INTERVIEW: Todd Farmer brings ‘Heavenly Sword’ from video game to DVD

Courtesy of Bender Helper Impact
Courtesy of Bender Helper Impact

Todd Farmer, writer of My Bloody Valentine and Drive Angry, has adapted the popular video game Heavenly Sword into a new animated feature film, set to be released on DVD, Blu-ray and digital Tuesday, Sept. 2. In the movie, Nariko (voiced by Fringe’s Anna Torv) heads out on a journey to defeat King Bohan (voiced by Alfred Molina). Her means of defense is the “heavenly sword,” a magical device with powers worthy of a deity.

Farmer became attached to the project after heading to E3 with the producers of the film. They looked around for video games that would make good movie adaptations and landed on Heavenly Sword.

“I love the game because the story was so good,” Farmer said recently during a phone interview. “I started out my first console was Pong. I went through Doom and Wolfenstein and up through Tomb Raider and everything else, and this [Heavenly Sword] was the first game that actually had a real emotional story. So it was a pleasure to take this to the screen.”

Farmer said he didn’t seek to reinvent the wheel. He followed the overall narrative arc of the video game and then added in some twists and turns along the way. The characters will be familiar to gamers as well, although there are some newcomers.

“I mean Nariko, for instance, she’s a character who was born to a man who was completely disappointed in her, and so she carries that burden — and not just a burden of a father who is disappointed in her, but an entire nation that’s disappointed in her because she wasn’t the chosen one. So that’s beautiful. I mean when you’re writing a regular live-action movie, you want a character like that. You want someone who has that sort of cross to bear. So it was wonderful to work on.”

Farmer said he loves writing empowered female characters. Nariko in the movie doesn’t set out on her journey to prove something to her father; she tries to achieve her goals for her own reasons. “She did it because it was the right thing to do, and that’s beautiful,” he said. “That’s an everyman-every woman kind of character. That’s Bruce Willis in Die Hard. That’s the hero’s journey, and that’s what you want in a character. … In video games you get a caricature, and you’re basically hacking and slashing.”

A scene featuring Nariko from 'Heavenly Sword,' out on DVD Sept. 2 — Photo courtesy of Bender Helper Impact
A scene featuring Nariko from ‘Heavenly Sword,’ out on DVD Sept. 2 — Photo courtesy of Bender Helper Impact

Because the movie features CGI, there were no boundaries as far as the fantasy world Farmer was able to create and adapt from the video game. He said if Heavenly Sword were made into a live action film it would easily command a $200 million budget.

“From a storyteller’s point of view it’s such a freeing thing to be able to create these wide open set pieces and go back and forth and blow things up and destroy sets so easily and rebuild them,” he said. “There’s a freedom that you do not get inside live action. You still have to work within certain restraints because it still does cost money to animate this stuff; it’s just not on the level that you get with live action.”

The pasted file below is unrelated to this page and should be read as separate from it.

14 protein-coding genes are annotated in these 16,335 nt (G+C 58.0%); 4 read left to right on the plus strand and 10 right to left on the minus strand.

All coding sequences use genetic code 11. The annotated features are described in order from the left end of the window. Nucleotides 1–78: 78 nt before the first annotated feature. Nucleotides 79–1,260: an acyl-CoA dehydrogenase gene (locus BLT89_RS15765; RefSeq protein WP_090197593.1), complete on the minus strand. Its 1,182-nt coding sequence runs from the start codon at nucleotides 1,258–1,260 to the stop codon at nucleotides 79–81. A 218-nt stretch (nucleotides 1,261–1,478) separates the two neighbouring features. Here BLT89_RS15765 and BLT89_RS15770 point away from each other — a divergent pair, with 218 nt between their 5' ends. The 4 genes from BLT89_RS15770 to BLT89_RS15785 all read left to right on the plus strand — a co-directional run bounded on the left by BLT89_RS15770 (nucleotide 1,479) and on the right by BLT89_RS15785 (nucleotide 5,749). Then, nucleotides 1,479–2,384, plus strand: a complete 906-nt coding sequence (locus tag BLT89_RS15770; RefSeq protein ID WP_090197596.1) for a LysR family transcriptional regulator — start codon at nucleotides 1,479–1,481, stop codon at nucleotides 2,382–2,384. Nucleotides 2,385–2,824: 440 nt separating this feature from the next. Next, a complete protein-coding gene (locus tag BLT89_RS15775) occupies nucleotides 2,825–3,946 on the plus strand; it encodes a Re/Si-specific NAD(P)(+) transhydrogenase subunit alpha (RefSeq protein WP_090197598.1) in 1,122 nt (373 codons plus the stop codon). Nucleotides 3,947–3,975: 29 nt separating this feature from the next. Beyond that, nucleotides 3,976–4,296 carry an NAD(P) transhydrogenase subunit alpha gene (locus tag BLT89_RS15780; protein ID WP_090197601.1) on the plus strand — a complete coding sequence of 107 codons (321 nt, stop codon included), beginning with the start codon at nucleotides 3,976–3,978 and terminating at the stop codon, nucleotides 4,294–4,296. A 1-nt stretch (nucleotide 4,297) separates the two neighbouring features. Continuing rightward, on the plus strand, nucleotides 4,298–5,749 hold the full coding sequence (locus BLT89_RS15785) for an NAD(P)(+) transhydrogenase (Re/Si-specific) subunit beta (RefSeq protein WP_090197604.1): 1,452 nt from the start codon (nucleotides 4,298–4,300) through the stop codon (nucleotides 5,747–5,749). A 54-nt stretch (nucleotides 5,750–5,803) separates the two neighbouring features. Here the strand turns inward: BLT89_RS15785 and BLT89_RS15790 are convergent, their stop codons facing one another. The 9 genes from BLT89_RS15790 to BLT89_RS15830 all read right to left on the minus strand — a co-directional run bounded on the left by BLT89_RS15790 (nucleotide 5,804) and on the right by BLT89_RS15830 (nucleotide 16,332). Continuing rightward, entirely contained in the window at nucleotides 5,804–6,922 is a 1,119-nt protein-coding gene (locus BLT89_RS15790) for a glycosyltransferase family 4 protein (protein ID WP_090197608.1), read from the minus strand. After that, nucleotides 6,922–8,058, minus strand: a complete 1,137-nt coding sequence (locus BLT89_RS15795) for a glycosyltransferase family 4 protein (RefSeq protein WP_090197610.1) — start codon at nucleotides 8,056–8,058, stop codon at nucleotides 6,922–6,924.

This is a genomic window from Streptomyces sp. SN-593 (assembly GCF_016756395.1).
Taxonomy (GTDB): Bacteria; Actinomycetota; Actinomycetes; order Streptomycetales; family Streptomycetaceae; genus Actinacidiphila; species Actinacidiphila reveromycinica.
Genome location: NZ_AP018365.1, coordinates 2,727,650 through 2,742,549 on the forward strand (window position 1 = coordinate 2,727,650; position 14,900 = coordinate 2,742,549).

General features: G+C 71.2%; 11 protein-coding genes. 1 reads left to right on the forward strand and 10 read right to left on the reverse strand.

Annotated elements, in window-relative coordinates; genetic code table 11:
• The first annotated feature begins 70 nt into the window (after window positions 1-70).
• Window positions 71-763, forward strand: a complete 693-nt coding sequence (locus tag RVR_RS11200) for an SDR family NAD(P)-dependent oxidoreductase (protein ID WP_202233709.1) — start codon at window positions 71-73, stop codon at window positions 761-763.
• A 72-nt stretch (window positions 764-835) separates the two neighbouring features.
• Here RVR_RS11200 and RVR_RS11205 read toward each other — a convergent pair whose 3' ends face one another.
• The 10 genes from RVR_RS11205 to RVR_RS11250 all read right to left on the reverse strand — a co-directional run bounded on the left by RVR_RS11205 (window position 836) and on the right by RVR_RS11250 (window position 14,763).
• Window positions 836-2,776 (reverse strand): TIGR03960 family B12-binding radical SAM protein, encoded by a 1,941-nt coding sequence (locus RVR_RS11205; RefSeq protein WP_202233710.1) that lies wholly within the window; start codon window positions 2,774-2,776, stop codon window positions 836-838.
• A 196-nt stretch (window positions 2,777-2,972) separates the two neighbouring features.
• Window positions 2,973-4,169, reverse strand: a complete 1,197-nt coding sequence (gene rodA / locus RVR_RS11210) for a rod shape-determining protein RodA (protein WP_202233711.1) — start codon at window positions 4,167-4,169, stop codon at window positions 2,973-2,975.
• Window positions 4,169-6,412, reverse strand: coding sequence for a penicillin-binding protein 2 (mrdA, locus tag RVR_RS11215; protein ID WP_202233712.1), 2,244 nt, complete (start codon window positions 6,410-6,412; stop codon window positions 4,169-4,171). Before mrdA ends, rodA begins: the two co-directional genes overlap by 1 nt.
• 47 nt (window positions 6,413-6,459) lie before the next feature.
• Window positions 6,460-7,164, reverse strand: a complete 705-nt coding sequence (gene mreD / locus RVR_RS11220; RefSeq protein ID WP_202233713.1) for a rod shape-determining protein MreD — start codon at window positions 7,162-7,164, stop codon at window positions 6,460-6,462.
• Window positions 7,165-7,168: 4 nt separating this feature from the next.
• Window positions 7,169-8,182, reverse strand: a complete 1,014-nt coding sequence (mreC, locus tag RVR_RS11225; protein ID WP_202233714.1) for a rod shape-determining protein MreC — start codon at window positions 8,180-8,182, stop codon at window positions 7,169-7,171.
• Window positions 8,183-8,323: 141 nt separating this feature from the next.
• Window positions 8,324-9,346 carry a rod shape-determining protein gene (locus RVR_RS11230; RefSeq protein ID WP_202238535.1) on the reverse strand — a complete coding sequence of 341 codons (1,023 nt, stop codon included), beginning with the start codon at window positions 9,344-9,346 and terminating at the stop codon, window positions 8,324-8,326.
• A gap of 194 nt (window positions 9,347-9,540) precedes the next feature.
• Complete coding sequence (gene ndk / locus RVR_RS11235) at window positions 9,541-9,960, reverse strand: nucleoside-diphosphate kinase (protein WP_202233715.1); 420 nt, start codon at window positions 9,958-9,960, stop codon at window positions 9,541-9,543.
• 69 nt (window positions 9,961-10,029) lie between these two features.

There are some changes from the video game to the movie. In the original, Nariko is reactive, stuck in a level-based environment with individual goals. She lacks an overall sweeping mission. By adding a few more characters in the narrative, Farmer was able to achieve an arc worthy of 90 minutes.

“She has a goal that she needs to go through burden after burden and obstacle after obstacle to get to this goal, and so that was some of the things that we needed to add. So while everything that you love about the game is there, we also have twists and turns that you won’t see coming.”

Farmer said he is open to more video game adaptations, although he’ll probably always keep a foot in the horror genre. He has recently been working on horror and comedy scripts. “Hollywood now doesn’t seem to pigeon-hole you as bad as they used to. It’s basically what can you write that can make us money. If you can understand that, you can keep writing forever.”

There might even be mileage for more Heavenly Sword films. Farmer would love to explore Nariko’s universe. “I like the idea to write a scary movie and then turn around and write something that’s basically fantasy,” he said. “And that’s what this is, and I love fantasy. That’s what I grew up with. I grew up playing Dungeons & Dragons. I grew up reading all the [JRR] Tolkien books.”

No matter what Farmer’s next project is, there’s a good chance he’ll continue playing Heavenly Sword.

“I’ve played it within the last year. It’s one of my favorite games,” he said. “And the gameplay was phenomenal, and it’s also the first game that forced me to use a controller. … It will always hold a special place in my heart for making me go outside my comfort zone.”

By John Soltes / Publisher /

  • Heavenly Sword is released on DVD, Blu-ray and digital Tuesday, Sept. 2.

John Soltes

John Soltes is an award-winning journalist. His writing has appeared in The New York Times, Earth Island Journal, The Hollywood Reporter, New Jersey Monthly and at, among other publications. E-mail him at

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